Posts Tagged ‘effectiveness’
Natural Health: There are lies, more lies and statistics in the effectiveness of pharmaceutical drug
The words in the title about statistics are well known, usually in a slightly different version, but I feel it is a little unfair on statistics. However it is true that most of us don’t know how to interpret statistics and even if someone does know it might take a few minutes to sit down and decode what the figures are actually saying.
I have spent a good amount of time looking at research articles over the last couple of decades and have become interested in the question of when or whether one should take the drugs recommended by doctors. I have been asking people how effective they expect a drug to be that is prescribed by their doctor. Most of them expect the drug to be 90 – 100% effective, a few drop the figure to 80% or more and only one person has thought that it might be as low as 70%.
This is in stark contrast to the fact where there is often less than 5% effectiveness and drugs with a proven effectiveness of less than 0.4% are regularly prescribed to the tune of billions of dollars a year for the drug companies. Doctors often talk about patients being unrealistic in their expectations. But who is being unrealistic?
A good case in point is a paper I looked at about Herceptin, a much hyped drug for women with hormone positive breast cancer. It sounds absolutely great when the advertising says “the treatment group has only 62% of the risk of recurrence, metastasis or death.” It sounds at a quick reading that things are 62% better.
Well not quite… Not at all in fact. – The 62% of the risk of recurrence or spread of the disease or death is… – An improvement of 37% against what it would have been without treatment which means an improvement of 37% of 22% (deaths which could have happened) which is – An absolute improvement of just over 8% for disease free survival – But if we look at overall survival it is only a 0.9% improvement – that is, out of 1000 patients only nine extra survive two years, or less than 1 in 100 – Or if it is averaged out over the life of everyone, an increase of just under 3 months of disease-free survival and four to five months of additional time till death.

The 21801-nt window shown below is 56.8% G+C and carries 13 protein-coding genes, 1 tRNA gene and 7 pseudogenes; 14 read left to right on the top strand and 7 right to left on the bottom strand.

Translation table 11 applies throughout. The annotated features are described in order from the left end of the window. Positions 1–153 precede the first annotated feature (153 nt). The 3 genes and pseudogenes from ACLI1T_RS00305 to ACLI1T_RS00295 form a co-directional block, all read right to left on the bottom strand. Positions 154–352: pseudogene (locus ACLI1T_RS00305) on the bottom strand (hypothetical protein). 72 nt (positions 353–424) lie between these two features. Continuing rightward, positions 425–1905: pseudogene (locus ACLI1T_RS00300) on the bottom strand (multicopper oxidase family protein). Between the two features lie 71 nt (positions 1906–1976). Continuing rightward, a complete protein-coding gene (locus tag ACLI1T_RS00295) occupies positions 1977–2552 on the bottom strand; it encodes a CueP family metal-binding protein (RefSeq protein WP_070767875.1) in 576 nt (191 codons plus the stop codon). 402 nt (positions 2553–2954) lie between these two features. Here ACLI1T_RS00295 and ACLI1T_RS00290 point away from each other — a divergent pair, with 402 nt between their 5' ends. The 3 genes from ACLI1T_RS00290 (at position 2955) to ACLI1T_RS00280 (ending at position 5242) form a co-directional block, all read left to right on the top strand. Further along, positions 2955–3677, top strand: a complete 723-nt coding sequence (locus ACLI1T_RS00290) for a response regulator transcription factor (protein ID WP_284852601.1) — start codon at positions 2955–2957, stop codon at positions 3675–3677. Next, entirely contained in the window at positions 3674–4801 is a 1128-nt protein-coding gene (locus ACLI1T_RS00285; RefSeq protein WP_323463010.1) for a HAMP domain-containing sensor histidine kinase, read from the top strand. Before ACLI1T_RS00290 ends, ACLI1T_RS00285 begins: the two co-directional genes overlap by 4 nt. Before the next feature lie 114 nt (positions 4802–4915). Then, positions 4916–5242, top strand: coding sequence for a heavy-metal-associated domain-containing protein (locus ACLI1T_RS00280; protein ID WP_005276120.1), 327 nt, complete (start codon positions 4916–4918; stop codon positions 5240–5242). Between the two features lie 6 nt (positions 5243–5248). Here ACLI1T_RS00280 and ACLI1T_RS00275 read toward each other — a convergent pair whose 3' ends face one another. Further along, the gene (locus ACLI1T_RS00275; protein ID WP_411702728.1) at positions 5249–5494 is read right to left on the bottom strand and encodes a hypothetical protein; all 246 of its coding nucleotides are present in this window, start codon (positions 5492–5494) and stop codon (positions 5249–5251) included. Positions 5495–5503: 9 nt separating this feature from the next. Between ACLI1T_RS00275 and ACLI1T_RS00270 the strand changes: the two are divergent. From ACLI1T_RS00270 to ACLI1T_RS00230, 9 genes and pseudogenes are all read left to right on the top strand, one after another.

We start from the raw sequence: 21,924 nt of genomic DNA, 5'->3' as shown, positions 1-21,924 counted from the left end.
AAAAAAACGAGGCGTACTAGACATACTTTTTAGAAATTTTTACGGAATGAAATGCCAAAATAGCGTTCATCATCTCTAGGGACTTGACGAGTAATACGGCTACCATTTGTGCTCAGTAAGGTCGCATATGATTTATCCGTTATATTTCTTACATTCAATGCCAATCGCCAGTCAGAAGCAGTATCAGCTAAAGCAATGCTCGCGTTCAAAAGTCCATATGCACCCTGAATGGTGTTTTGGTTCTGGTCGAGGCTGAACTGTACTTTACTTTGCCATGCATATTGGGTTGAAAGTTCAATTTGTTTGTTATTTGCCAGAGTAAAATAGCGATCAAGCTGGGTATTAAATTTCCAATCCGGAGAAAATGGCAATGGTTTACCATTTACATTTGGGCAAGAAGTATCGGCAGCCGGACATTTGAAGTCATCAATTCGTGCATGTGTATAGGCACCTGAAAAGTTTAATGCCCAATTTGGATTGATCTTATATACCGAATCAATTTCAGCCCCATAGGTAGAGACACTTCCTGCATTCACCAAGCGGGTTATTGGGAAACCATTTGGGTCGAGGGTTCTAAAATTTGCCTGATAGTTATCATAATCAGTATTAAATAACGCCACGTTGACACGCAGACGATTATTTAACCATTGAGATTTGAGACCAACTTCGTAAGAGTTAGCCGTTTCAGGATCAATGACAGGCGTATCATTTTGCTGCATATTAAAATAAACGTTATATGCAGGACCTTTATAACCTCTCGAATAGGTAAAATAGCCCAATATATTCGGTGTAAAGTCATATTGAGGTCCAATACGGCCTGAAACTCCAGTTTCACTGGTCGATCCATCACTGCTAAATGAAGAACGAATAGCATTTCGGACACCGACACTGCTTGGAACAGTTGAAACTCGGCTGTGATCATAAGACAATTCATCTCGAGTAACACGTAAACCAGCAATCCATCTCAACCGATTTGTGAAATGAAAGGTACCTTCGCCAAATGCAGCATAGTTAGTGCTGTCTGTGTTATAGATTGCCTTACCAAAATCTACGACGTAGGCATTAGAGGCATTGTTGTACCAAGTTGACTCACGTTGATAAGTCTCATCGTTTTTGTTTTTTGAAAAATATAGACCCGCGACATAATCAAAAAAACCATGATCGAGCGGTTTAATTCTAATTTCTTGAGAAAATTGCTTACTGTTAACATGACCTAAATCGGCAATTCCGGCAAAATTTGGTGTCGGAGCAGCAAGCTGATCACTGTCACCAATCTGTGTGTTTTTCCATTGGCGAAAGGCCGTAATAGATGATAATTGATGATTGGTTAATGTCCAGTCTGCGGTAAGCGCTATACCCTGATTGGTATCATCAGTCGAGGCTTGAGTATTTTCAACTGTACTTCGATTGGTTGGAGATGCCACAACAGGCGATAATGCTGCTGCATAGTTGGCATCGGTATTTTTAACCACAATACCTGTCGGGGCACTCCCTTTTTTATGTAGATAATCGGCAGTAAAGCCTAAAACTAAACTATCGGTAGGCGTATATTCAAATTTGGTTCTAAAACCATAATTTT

Somehow one life saved out of 100 or an extra five months of survival doesn’t sound so great – nothing like the 62% in the advertising. And when you take into account the suffering due to side effects during treatment and the reduction of quality of life during that time you might like to think of much more fun ways to use up the last years of your life.
When a doctor wants you to take some drugs, especially when it is a life and death issue you don’t want to know the advertising figures, you want to know how much disease free survival time the studies show and how much overall survival time there is. And if the doctor waffles on about a few more months, work out whether months of suffering during chemo is worth the few more months that you might or might not get.
So, with all this in mind – is the problem one of statistics? Or is it that the marketers, the drug companies, are just doing the best they can for their shareholders by promoting their products in the best way they can.
One of the problems is that most doctors wear rose tinted spectacles when it comes to interpreting the figures. At best the doctors are intensely caring, want to do the best for their patients and are incredibly busy, too busy caring to delve into the vast swamp of biomedical literature. It is much easier to read the guidelines provided by the drug companies, or their medical associations which are sponsored by the drug companies.
You deserve better than that. You deserve to know the facts of actual effectiveness. As an example, the average survival time for women with breast cancer is 20 years. In Australia and elsewhere in the developed world between 78% and 85% of women survive 5 years (depending on where I get the figures). Chemotherapy only contributes 1.5% to survival at five years. That isn’t a typo. Only 1.5% of the 78% to 85% survival is due to chemo.
If it is going to cost you a lot of money for your drugs, of any sort, then work out whether you could do better by taking regular exercise, eating more raw and lightly steamed fresh vegetables, fruit and use the money to improve your overall quality of life than to take a drug with little effect.